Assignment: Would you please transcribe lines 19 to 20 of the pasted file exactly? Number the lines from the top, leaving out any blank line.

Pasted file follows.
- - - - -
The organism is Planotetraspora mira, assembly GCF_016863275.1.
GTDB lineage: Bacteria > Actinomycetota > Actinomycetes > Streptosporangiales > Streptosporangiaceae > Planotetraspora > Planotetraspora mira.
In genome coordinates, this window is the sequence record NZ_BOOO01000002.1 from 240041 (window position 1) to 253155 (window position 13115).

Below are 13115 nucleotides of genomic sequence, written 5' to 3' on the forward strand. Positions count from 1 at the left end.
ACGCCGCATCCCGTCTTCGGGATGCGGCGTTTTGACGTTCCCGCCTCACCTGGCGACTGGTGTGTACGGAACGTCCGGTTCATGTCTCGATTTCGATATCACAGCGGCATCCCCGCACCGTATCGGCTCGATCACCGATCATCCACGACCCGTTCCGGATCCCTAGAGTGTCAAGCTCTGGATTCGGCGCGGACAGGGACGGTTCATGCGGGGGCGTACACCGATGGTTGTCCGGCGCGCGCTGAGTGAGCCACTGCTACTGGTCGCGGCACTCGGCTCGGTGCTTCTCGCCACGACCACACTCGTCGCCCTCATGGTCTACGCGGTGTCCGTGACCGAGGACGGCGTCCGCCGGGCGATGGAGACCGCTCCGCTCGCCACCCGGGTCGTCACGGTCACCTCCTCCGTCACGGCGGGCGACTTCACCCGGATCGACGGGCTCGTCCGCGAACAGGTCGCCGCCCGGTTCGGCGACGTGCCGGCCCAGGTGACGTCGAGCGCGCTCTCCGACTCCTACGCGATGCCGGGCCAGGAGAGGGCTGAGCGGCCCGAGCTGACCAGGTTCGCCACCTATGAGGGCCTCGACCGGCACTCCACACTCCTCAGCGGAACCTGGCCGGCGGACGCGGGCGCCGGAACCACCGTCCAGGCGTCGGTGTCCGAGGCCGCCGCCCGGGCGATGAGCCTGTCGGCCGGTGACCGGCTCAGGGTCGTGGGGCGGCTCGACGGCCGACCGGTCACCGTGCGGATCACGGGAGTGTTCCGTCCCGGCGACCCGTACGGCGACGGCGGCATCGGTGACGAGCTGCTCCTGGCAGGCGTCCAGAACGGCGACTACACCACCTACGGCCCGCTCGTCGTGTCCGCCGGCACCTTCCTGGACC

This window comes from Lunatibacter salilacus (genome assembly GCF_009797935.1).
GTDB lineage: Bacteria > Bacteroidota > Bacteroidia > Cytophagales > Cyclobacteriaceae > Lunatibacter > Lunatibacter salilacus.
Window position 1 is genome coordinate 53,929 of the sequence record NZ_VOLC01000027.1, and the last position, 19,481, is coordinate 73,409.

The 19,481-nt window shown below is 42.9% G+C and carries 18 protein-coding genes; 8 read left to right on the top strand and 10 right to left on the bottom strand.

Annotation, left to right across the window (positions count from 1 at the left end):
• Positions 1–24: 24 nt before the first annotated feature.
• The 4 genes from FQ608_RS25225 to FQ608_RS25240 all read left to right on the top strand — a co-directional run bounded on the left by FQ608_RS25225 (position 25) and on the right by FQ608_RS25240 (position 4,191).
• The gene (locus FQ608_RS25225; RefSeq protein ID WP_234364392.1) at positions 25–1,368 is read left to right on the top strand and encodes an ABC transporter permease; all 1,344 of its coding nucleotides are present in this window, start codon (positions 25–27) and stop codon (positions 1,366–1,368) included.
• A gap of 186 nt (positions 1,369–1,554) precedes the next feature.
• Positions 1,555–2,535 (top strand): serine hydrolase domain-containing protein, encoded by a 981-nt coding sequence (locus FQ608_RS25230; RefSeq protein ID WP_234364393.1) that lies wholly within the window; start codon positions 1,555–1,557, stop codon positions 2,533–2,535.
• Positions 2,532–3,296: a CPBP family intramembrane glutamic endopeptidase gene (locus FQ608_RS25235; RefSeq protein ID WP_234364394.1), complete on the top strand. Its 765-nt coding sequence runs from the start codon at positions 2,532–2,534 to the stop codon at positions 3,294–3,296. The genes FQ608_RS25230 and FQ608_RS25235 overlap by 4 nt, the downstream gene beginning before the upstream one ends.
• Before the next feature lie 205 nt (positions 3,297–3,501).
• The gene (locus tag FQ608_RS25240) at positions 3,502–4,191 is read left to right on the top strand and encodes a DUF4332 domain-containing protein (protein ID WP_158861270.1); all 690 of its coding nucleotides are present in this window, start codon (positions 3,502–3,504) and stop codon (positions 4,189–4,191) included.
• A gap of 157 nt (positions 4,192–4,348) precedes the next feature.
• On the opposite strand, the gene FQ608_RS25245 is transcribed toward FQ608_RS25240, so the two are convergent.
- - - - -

• A gap of 157 nt (positions 4,192–4,348) precedes the next feature.
• On the opposite strand, the gene FQ608_RS25245 is transcribed toward FQ608_RS25240, so the two are convergent.